Skipper Mullins (right) vs. Thomas LaPuppet

Lewis "Skipper" Mullins, one of the great, early tournament champions of American karate, passed away yesterday. Known as an innovator of flashy kicking techniques, Mullins was widely regarded as the premier lightweight tournament fighter of the 1960s.

Mullins began his martial arts training in 1963 under American taekwondo pioneer Allen Steen. Within a year he was scoring victories at major martial arts events like Ed Parker's International Karate Championships. He joined the U.S. Marine Corps in 1965 but continued to train and compete developing a famed rivalry with Chuck Norris.



Though a taekwondo stylist, most taekwondo of that era in the United States was closer to Japanese karate than what we now think of as the modern, high kicking Korean approach to martial arts. However, Mullins was among the first Korean martial arts practitioners to introduce unique kicking methods to the American tournament scene.

Fellow Texas martial arts pioneer Ed Daniels said, "Skipper was the greatest kicker I've ever seen."

Mullins combined the quickness of a lightweight with a lanky, long limbed physique that enabled him to develop an array of then little known kicks. His contemporary, the late American karate expert Jim Harrison, credited Mullins with introducing him to the hook kick and the spinning hook kick, two kicks which were virtually unknown in the martial arts world of the mid-1960s.


Skipper Mullins (right) vs. Bob Engle


Perhaps his primary contribution to martial arts was the development of "chain kicks" the ability to throw multiple kicks with the same leg without placing that foot on the ground, something that would become standard among karate fighters in later years.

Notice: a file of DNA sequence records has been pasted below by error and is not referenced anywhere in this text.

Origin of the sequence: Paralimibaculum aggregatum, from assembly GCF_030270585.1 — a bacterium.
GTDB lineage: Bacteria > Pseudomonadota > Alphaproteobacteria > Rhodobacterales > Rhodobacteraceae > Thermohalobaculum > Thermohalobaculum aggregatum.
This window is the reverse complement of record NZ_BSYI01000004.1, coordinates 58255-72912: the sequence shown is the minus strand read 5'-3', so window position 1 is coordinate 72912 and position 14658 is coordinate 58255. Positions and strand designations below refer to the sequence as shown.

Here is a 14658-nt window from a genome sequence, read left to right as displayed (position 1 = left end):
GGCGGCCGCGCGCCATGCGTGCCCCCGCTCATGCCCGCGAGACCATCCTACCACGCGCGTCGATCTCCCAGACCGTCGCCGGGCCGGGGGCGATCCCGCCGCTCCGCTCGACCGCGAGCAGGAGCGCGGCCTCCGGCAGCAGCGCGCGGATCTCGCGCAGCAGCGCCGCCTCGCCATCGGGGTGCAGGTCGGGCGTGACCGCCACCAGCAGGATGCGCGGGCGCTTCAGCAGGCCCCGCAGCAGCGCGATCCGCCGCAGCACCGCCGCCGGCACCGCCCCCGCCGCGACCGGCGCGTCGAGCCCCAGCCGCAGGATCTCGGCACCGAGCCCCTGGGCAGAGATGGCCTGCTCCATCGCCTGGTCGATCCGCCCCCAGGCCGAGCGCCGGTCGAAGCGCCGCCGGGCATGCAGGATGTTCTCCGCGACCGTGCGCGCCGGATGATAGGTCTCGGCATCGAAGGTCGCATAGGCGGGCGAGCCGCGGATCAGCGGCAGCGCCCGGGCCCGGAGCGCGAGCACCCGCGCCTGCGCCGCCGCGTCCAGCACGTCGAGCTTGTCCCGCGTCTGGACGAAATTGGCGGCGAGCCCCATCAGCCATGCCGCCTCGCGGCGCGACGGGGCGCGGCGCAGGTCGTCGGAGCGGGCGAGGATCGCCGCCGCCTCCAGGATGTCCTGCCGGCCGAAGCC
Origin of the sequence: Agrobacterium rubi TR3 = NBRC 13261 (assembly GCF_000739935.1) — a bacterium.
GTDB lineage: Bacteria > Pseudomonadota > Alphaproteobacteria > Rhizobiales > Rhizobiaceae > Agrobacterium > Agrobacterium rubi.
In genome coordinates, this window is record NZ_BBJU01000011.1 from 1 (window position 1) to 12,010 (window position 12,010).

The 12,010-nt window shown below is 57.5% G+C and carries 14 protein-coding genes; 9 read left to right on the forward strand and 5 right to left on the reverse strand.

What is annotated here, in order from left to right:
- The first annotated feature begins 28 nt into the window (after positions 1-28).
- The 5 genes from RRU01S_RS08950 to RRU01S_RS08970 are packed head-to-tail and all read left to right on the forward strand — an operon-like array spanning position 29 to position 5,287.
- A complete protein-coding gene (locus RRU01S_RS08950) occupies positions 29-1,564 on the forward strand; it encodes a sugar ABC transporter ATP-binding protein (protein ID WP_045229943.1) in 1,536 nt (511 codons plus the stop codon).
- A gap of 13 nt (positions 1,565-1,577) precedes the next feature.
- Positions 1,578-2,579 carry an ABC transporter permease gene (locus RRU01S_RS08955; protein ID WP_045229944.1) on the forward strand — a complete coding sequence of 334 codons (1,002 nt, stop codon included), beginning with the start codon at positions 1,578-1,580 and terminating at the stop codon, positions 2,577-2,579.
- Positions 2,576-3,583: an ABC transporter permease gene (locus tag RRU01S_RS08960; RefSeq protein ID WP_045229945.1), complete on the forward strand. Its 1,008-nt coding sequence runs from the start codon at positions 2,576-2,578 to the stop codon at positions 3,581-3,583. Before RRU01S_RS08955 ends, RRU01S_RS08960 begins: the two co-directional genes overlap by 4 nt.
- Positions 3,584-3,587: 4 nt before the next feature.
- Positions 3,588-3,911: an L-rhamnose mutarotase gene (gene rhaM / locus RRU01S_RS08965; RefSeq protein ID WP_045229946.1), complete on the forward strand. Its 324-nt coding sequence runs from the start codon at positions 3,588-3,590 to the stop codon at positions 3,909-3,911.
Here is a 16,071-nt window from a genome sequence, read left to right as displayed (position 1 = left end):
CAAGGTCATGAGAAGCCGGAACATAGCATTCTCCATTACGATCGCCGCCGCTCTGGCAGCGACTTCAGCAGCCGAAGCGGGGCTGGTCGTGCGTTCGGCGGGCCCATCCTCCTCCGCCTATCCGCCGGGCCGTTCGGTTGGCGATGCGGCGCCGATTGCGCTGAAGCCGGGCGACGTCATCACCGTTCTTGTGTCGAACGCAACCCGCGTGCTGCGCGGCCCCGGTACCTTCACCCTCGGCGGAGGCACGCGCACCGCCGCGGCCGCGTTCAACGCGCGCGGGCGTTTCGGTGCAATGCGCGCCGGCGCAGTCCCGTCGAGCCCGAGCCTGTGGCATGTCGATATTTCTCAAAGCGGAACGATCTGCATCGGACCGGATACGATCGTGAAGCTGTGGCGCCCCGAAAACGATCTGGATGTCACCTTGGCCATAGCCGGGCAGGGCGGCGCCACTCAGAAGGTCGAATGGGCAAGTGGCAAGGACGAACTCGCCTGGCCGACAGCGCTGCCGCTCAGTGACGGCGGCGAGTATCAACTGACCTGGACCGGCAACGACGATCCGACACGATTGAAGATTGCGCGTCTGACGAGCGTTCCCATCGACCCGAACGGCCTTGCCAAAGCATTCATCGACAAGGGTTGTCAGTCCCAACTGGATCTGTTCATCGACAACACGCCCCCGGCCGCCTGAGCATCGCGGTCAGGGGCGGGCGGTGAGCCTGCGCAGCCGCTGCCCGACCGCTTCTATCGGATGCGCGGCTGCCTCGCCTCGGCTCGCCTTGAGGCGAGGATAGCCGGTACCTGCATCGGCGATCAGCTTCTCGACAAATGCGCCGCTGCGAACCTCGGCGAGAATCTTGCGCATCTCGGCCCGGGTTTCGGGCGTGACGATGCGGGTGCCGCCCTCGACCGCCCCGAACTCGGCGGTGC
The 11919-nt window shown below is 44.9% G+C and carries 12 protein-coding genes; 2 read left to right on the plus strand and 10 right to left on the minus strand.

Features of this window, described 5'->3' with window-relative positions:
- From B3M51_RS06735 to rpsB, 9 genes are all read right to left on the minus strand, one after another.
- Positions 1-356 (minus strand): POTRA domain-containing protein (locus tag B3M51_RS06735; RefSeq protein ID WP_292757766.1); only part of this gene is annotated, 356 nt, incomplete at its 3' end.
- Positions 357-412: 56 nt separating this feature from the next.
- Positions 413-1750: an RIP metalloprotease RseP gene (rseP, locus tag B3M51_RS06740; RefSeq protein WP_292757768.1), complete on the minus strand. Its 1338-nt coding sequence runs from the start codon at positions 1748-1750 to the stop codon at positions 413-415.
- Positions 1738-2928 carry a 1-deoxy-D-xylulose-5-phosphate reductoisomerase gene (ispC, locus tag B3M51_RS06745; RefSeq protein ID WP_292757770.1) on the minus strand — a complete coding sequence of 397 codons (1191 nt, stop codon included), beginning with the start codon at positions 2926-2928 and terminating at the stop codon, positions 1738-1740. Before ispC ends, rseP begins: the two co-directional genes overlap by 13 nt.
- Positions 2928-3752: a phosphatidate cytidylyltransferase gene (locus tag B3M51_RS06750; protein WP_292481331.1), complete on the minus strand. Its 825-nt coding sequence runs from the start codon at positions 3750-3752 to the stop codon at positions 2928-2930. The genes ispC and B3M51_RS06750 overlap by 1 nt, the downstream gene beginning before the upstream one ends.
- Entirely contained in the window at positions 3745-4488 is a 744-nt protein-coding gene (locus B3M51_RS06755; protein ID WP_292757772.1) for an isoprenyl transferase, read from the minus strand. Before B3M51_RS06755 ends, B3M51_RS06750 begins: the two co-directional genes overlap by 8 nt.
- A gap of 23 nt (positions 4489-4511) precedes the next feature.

As Mullins told Martial Arts World Report in an interview last year, "That was something I came up with entirely on my own. I was so limber I could kick and then bring it back and kick again. I just spent a lot of time working on it in the school. I could do it and I was winning with it in tournaments."

Besides his contributions to the martial arts, Mullins worked for years in the Dallas Fire Department holding the rank of captain.

Source: https://maworldreport.com/index.php/2020/05/16/skipper-mullins-1945-2020/

SUBSCRIBE TO BLACKBELT MAGAZINE TODAY!
Don't miss a single issue of the world largest magazine of martial arts.

Do you want to maximize your self defense skills? Learn the game of combat chess and most importantly the queen of all moves.

Allow me to intercept those who would object to the title of this article. I'm not claiming that there's a secret move, shortcut or hack that will give you the edge in any fight. Even if there was an ultimate weapon or strategy, you likely would avoid it because you
Keep Reading Show less

Training in Hapkido, Watching Billy Jack and becoming a sheepdog

On the East Coast and West Coast, schools had been emerging and multiplying since the mid-1960s, but those of us who lived in "flyover country" had few opportunities to broaden our understanding of arts like karate, kung fu, judo and taekwondo.

At Union University in my hometown of Jackson, Tennessee, I'd been fortunate to train from 1969 to 1970 in the then little-known art of hapkido. In a field-house basement, a Korean student and former captain in the ROK Army known only as Mr. Suh organized and taught the system to a small group of dedicated students. Suh ran a no-nonsense traditional class, and for 10 months, we couldn't get enough of his instruction. Despite the bruises and the blood, we always looked forward to our next session.

Keep Reading Show less

Learn the mechanics and do the drills, then unleash the beast that is your round kick!

Because of its versatility and power, the round kick — known to some martial artists as the turning kick, the saber kick or the roundhouse kick — is one of the most common leg techniques in our world. No matter your particular interpretation, the basics are the same: You swing your leg along an arc until your foot or shin strikes the target.

Keep Reading Show less

How it stacks up agains 3 other go-to responses to an attack

In hand-to-hand combat, you face a constant and undeniable danger. Among other injuries, you can sustain broken bones, torn cartilage and ruptured organs. You also can be knocked unconscious or killed.Over the millennia, various cultures have developed their own techniques and strategies for dealing with such threats. One of the most pervasive is punching. That's the case because in most unarmed encounters, a properly thrown punch is the most efficient and effective tool a martial artist can use.

Keep Reading Show less
Don’t miss a thing Subscribe to Our Newsletter